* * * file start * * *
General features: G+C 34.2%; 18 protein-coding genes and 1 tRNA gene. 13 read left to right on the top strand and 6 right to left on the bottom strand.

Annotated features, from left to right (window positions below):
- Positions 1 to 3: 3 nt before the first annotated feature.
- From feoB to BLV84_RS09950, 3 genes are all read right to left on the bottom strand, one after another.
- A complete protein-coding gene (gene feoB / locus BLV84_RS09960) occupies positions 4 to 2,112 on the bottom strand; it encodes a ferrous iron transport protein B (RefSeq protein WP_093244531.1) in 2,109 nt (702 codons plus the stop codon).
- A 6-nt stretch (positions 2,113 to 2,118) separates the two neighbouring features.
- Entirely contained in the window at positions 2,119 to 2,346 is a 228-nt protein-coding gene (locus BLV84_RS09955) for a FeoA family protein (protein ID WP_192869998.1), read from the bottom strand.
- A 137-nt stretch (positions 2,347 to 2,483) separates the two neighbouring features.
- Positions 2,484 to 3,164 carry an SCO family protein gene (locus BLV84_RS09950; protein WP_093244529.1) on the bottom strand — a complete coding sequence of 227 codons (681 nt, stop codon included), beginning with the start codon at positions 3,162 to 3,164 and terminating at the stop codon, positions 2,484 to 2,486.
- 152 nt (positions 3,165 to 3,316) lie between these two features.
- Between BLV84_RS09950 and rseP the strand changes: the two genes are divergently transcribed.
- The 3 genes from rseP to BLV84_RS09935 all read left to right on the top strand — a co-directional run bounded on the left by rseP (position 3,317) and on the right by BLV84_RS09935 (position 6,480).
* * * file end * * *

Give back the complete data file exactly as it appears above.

General features: G+C 34.2%; 18 protein-coding genes and 1 tRNA gene. 13 read left to right on the top strand and 6 right to left on the bottom strand.

Annotated features, from left to right (window positions below):
- Positions 1 to 3: 3 nt before the first annotated feature.
- From feoB to BLV84_RS09950, 3 genes are all read right to left on the bottom strand, one after another.
- A complete protein-coding gene (gene feoB / locus BLV84_RS09960) occupies positions 4 to 2,112 on the bottom strand; it encodes a ferrous iron transport protein B (RefSeq protein WP_093244531.1) in 2,109 nt (702 codons plus the stop codon).
- A 6-nt stretch (positions 2,113 to 2,118) separates the two neighbouring features.
- Entirely contained in the window at positions 2,119 to 2,346 is a 228-nt protein-coding gene (locus BLV84_RS09955) for a FeoA family protein (protein ID WP_192869998.1), read from the bottom strand.
- A 137-nt stretch (positions 2,347 to 2,483) separates the two neighbouring features.
- Positions 2,484 to 3,164 carry an SCO family protein gene (locus BLV84_RS09950; protein WP_093244529.1) on the bottom strand — a complete coding sequence of 227 codons (681 nt, stop codon included), beginning with the start codon at positions 3,162 to 3,164 and terminating at the stop codon, positions 2,484 to 2,486.
- 152 nt (positions 3,165 to 3,316) lie between these two features.
- Between BLV84_RS09950 and rseP the strand changes: the two genes are divergently transcribed.
- The 3 genes from rseP to BLV84_RS09935 all read left to right on the top strand — a co-directional run bounded on the left by rseP (position 3,317) and on the right by BLV84_RS09935 (position 6,480).